Little fibs to outright lies.
LITTLE white lies are the thin edge of a wedge leading to whoppers as the brain gets used to fibbing, research shows.
A moral "policeman" in the brain called the amygdala becomes increasingly likely to look the other way the more we lie as its warning goes unheeded by, the study suggests.
Scientists believe the same principle might also explain how violence can escalate, leading to horrific crimes or a willingness to inflict torture.
Experimental psychologist Dr Tali Sharot, a member of the University College London (UCL) team, said: "When we lie for personal gain, our amygdala produces a negative feeling that limits the extent to which we are prepared to lie. However, this response fades as we continue to lie, and the more it falls the bigger our lies become. This may lead to a 'slippery slope' where small acts of dishonesty escalate."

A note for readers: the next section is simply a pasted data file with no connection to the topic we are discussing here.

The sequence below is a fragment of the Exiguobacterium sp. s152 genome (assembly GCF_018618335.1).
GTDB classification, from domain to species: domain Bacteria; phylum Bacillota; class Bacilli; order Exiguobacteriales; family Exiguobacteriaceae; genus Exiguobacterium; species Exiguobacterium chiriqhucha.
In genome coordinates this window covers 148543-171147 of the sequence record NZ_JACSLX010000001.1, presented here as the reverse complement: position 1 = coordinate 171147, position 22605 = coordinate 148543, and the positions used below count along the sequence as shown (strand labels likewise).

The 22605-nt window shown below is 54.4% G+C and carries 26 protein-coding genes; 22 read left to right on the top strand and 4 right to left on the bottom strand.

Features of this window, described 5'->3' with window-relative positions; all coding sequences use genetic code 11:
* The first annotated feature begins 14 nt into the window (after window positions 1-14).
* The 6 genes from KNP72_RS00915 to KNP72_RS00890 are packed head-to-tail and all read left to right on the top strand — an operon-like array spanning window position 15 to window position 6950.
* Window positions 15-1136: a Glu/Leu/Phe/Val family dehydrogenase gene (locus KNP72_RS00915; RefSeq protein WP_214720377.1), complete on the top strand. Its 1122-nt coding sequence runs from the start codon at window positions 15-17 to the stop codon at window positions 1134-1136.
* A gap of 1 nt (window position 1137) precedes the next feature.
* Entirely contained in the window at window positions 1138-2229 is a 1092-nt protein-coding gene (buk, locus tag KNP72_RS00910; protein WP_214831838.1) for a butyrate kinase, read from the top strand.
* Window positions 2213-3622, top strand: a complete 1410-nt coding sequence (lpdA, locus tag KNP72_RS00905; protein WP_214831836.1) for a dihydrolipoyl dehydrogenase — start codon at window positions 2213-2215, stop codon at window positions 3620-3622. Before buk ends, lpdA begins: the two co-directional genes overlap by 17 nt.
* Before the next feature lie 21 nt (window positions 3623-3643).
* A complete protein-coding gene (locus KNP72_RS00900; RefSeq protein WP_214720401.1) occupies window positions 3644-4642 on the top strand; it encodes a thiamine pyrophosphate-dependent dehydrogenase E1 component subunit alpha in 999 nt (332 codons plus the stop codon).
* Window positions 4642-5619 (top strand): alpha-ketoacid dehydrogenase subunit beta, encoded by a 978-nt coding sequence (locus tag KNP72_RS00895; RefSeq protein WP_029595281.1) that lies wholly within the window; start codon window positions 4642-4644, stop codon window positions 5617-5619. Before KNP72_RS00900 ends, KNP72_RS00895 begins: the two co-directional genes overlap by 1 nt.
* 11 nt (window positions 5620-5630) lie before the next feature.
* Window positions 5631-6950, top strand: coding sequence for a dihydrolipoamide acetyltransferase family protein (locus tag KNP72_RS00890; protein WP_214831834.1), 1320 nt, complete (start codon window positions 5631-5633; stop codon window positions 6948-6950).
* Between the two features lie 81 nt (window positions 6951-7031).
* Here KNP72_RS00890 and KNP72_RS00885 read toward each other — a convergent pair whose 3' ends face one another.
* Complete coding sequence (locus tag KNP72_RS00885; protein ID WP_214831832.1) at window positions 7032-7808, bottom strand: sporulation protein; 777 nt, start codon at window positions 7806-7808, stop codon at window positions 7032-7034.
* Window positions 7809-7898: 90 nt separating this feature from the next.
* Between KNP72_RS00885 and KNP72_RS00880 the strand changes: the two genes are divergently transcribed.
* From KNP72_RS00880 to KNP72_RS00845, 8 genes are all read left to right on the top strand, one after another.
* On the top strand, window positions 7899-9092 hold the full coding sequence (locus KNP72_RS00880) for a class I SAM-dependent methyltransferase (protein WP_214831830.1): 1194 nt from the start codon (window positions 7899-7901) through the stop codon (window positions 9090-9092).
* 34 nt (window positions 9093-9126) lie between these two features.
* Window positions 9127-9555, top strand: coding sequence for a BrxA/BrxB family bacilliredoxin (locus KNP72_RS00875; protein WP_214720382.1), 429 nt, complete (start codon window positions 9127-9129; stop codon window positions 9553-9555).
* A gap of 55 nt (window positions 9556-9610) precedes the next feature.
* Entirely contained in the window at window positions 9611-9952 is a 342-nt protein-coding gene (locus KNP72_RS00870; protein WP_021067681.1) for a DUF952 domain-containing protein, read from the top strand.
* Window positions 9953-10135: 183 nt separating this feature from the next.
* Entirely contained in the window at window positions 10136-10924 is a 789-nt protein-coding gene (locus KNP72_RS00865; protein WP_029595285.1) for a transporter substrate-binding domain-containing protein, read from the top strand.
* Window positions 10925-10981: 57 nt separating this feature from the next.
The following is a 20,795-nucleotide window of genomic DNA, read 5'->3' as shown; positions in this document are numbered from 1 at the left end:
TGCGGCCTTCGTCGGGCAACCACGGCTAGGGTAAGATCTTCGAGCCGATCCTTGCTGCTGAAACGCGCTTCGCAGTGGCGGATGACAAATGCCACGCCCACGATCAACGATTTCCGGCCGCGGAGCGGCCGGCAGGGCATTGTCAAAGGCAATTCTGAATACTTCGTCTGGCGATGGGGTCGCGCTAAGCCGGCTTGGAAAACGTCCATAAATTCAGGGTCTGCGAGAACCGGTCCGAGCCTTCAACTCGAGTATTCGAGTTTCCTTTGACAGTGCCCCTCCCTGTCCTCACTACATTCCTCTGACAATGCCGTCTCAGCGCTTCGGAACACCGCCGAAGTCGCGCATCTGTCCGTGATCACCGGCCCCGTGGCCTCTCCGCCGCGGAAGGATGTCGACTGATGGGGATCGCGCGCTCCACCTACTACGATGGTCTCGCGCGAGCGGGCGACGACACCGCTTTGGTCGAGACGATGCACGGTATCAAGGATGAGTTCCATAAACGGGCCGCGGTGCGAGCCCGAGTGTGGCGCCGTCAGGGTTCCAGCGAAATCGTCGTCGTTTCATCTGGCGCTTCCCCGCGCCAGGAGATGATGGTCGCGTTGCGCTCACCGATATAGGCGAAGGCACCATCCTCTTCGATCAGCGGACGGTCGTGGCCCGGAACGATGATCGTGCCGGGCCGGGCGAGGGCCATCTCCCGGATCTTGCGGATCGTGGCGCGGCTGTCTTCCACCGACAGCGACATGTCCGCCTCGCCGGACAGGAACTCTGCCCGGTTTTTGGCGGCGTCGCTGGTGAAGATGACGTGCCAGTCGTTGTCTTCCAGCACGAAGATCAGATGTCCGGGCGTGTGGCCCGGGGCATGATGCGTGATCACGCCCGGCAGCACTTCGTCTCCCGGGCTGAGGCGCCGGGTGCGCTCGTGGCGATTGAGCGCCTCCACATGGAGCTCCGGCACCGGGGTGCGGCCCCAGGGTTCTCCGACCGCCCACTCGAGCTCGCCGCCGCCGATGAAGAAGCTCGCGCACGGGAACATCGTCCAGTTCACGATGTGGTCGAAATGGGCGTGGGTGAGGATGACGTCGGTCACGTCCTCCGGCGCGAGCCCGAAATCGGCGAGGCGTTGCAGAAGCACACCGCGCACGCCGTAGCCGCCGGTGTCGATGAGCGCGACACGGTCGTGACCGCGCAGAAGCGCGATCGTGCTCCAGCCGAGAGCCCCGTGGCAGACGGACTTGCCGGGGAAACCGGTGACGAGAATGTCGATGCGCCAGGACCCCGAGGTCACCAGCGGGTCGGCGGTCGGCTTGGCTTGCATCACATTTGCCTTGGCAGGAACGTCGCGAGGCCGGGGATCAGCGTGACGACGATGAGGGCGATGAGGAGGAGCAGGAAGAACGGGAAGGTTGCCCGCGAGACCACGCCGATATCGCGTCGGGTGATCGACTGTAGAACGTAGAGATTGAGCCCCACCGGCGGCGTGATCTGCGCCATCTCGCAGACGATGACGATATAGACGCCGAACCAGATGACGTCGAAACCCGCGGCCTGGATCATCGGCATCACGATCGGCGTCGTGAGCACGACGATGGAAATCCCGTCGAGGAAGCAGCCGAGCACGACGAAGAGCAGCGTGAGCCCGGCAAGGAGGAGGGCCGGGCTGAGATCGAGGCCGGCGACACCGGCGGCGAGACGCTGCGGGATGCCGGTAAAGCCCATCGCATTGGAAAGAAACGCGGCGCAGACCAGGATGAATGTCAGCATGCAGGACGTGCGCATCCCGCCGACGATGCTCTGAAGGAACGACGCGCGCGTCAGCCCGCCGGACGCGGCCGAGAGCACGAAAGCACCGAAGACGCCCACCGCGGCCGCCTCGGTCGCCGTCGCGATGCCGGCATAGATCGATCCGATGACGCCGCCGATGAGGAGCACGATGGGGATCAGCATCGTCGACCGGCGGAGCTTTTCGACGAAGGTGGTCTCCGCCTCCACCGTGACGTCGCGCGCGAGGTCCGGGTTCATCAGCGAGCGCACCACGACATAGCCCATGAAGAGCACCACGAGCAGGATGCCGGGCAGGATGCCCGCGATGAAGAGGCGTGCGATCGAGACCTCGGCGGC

Lead author Dr Neil Garrett, also from UCL, said it was likely the findings reflected a blunted emotional response to lying. He added: "This is in line with suggestions that our amygdala signals aversion to acts that we consider wrong or immoral."